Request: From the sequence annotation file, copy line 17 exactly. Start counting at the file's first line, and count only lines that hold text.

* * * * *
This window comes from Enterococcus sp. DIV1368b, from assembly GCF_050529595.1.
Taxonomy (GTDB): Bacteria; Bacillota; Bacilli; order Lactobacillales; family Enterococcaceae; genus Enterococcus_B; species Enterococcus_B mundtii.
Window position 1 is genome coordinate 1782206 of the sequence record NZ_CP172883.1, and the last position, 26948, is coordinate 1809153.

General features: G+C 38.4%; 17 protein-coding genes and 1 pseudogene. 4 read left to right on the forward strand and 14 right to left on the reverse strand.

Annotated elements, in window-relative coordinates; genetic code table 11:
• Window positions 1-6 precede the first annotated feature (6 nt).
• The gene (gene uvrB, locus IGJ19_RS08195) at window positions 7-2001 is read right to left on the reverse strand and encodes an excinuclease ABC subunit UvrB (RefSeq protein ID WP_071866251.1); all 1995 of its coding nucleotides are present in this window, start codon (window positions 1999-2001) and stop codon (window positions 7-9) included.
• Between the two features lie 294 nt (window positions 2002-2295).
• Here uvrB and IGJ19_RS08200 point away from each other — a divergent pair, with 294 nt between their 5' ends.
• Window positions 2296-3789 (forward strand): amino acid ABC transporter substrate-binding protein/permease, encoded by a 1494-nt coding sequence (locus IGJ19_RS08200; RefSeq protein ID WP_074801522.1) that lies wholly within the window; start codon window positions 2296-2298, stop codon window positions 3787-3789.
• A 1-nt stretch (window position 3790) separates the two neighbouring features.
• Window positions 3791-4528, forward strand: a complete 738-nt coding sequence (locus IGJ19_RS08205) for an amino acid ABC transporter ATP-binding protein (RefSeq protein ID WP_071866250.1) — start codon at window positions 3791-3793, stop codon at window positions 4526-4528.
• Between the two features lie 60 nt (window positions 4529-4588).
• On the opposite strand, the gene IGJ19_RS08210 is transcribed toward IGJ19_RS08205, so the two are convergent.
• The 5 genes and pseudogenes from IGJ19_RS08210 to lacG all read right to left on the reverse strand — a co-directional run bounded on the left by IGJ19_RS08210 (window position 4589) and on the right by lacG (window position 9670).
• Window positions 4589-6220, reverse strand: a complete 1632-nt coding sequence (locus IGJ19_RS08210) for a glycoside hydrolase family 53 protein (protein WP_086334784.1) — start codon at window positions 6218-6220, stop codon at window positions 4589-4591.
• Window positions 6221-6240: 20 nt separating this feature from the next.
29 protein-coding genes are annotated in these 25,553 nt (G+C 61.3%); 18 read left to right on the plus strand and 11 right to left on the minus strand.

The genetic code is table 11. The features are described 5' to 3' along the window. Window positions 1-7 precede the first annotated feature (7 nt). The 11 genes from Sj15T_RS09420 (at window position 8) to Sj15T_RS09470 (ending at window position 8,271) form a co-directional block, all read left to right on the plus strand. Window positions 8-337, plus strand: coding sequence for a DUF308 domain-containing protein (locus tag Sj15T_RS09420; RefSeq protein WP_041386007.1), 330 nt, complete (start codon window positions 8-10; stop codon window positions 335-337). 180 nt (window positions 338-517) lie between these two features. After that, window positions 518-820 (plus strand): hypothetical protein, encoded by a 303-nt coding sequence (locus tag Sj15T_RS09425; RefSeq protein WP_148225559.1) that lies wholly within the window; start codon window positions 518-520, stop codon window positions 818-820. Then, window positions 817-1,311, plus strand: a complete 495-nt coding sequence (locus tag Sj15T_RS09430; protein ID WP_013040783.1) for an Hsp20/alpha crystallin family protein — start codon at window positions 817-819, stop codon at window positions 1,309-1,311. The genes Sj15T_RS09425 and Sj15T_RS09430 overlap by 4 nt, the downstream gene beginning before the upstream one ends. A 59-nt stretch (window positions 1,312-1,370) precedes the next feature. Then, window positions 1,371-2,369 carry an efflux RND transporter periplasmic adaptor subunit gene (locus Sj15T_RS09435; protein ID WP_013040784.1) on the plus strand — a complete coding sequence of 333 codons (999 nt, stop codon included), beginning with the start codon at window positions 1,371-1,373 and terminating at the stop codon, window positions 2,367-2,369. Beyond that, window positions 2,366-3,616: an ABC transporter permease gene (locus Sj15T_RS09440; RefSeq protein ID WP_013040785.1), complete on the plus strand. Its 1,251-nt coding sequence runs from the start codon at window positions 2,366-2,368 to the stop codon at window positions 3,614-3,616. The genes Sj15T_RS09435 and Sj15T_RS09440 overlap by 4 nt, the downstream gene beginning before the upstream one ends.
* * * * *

• Window positions 6221-6240: 20 nt separating this feature from the next.